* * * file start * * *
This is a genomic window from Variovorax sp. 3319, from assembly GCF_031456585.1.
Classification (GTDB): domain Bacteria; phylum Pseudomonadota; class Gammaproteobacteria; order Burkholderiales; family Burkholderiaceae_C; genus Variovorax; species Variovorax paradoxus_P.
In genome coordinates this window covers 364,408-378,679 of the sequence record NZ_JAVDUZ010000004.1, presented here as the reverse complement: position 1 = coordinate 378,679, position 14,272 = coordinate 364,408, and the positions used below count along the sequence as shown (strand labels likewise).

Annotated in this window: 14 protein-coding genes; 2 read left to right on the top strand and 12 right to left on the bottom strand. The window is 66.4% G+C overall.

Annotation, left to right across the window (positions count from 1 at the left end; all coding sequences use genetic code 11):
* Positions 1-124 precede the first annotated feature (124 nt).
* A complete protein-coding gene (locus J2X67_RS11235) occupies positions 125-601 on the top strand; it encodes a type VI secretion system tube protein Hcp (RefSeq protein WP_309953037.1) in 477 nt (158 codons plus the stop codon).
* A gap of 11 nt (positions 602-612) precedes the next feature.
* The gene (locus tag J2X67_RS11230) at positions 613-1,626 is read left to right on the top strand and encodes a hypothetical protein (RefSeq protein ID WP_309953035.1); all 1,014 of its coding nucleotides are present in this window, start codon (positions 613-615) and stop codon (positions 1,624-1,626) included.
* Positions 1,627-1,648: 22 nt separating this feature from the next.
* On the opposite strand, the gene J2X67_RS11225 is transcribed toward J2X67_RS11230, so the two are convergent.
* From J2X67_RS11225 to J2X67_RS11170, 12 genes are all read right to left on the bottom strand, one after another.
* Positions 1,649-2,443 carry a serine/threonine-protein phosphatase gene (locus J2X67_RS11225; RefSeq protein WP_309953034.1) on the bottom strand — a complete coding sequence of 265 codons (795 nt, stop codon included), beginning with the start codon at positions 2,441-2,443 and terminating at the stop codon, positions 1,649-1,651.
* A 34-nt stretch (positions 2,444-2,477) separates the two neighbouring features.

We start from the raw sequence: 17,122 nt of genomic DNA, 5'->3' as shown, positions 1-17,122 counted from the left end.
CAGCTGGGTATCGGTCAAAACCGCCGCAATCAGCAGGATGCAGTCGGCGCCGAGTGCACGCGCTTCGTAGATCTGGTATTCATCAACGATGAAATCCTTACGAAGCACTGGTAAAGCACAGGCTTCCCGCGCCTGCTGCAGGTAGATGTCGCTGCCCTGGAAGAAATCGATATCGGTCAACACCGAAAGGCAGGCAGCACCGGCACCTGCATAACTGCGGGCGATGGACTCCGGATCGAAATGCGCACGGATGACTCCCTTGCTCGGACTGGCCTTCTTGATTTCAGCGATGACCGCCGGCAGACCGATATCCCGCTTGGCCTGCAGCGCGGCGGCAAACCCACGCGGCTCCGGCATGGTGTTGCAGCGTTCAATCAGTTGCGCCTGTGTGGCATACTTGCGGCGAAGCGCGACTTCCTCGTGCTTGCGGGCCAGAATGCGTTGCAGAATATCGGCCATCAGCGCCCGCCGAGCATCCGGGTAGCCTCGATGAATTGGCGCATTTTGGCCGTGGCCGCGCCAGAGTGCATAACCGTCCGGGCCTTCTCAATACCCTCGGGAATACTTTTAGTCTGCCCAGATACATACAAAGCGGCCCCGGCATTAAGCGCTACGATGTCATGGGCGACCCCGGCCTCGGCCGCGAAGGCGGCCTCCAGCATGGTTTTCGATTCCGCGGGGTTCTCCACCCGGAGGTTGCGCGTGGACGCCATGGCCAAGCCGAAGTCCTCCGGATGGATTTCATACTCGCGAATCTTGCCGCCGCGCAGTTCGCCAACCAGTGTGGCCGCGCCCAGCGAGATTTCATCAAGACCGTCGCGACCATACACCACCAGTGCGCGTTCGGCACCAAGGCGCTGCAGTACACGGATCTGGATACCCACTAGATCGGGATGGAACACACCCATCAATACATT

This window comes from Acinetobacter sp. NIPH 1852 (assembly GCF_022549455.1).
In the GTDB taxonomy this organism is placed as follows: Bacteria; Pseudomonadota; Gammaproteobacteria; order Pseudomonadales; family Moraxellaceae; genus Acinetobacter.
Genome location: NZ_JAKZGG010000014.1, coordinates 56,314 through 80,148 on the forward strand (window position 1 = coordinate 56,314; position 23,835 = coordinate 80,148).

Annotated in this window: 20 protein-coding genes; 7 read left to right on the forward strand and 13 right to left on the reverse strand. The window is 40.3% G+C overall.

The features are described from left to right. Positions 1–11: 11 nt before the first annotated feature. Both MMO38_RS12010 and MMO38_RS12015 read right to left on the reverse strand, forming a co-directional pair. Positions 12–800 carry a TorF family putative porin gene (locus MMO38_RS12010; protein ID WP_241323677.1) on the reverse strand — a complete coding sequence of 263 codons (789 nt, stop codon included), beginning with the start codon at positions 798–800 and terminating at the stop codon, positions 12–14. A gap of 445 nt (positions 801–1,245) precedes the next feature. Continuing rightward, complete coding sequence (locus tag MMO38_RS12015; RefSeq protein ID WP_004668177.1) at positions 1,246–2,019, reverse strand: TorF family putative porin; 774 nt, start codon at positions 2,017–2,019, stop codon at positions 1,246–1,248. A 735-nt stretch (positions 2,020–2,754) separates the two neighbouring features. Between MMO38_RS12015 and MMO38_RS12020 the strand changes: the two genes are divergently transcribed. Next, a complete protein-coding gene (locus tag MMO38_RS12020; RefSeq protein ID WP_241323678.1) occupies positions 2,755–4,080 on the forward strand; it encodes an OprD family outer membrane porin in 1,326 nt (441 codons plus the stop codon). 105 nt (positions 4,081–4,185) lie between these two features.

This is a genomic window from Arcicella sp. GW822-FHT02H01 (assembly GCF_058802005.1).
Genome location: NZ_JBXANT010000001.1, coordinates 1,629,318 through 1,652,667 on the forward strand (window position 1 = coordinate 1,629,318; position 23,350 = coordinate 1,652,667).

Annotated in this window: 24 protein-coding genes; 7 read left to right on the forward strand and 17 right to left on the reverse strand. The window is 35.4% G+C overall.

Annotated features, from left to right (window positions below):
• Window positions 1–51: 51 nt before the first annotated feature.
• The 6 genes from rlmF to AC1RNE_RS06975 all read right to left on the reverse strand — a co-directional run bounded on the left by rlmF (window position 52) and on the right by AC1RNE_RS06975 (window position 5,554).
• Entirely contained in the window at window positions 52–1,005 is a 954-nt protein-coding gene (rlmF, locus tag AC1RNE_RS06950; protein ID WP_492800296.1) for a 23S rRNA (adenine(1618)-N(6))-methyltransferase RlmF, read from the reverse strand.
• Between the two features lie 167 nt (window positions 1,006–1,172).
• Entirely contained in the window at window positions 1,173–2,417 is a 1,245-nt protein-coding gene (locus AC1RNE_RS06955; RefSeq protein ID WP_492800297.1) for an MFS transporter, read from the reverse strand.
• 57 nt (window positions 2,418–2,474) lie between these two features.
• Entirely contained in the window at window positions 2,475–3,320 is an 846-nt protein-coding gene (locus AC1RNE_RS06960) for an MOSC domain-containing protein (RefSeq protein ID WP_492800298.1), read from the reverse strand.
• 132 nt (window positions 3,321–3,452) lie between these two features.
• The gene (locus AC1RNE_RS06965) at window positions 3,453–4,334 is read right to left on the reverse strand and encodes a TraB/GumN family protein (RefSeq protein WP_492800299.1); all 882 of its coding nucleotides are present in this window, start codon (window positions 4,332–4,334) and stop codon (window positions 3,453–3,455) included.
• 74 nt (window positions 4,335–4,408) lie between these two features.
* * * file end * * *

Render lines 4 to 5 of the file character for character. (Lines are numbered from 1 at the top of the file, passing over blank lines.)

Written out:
Annotated in this window: 14 protein-coding genes; 2 read left to right on the top strand and 12 right to left on the bottom strand. The window is 66.4% G+C overall.

Annotation, left to right across the window (positions count from 1 at the left end; all coding sequences use genetic code 11):